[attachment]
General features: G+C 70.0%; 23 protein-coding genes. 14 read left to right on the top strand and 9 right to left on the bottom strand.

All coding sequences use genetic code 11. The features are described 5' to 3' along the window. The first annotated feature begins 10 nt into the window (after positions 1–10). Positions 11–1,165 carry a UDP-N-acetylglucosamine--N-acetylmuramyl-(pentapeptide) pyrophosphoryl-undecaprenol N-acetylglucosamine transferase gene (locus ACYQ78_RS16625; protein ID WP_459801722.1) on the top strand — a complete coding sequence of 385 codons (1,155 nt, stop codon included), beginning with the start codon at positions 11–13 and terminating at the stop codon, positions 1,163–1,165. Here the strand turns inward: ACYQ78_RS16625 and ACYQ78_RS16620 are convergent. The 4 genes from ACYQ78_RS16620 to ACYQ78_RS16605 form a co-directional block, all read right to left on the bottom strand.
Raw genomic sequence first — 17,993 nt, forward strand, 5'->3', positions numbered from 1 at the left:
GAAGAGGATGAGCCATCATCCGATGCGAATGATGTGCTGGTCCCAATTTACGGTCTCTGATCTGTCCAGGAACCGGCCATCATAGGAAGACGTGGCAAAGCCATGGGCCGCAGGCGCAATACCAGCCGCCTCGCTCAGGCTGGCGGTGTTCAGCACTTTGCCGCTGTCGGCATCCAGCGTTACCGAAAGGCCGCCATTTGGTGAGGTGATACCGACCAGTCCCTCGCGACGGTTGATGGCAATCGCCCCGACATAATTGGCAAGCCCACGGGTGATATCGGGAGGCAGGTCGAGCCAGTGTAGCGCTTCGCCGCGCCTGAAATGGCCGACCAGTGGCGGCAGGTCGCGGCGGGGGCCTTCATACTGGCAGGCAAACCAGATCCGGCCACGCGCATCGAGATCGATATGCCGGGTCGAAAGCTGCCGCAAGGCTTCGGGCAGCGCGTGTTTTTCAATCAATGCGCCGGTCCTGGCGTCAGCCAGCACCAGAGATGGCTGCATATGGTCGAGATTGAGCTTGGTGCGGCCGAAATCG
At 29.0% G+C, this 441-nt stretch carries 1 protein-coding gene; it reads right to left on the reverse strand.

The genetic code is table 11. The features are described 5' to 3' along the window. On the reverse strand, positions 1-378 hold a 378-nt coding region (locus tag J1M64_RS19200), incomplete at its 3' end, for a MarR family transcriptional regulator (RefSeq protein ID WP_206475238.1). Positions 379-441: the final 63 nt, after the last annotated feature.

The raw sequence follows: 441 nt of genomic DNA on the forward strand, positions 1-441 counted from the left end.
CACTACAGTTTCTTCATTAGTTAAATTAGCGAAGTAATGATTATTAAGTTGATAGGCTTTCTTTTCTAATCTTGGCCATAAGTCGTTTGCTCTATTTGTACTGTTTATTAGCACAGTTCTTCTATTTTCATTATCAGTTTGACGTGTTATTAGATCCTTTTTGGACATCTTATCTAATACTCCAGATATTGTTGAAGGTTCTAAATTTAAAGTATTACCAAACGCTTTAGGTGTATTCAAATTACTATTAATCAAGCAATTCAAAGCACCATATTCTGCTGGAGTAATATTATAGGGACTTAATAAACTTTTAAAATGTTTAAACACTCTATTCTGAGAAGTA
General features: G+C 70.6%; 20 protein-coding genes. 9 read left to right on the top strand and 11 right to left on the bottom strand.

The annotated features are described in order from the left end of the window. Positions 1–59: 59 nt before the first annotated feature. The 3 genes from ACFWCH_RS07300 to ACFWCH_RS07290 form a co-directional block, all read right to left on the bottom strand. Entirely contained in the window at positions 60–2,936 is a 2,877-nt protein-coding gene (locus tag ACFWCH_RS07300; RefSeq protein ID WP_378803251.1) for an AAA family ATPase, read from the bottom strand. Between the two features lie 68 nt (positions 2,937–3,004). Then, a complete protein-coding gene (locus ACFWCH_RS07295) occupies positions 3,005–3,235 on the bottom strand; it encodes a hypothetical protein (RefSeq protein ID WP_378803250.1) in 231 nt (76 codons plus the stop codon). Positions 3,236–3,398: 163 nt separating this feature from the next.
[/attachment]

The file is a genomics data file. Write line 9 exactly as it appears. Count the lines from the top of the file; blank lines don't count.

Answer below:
General features: G+C 70.6%; 20 protein-coding genes. 9 read left to right on the top strand and 11 right to left on the bottom strand.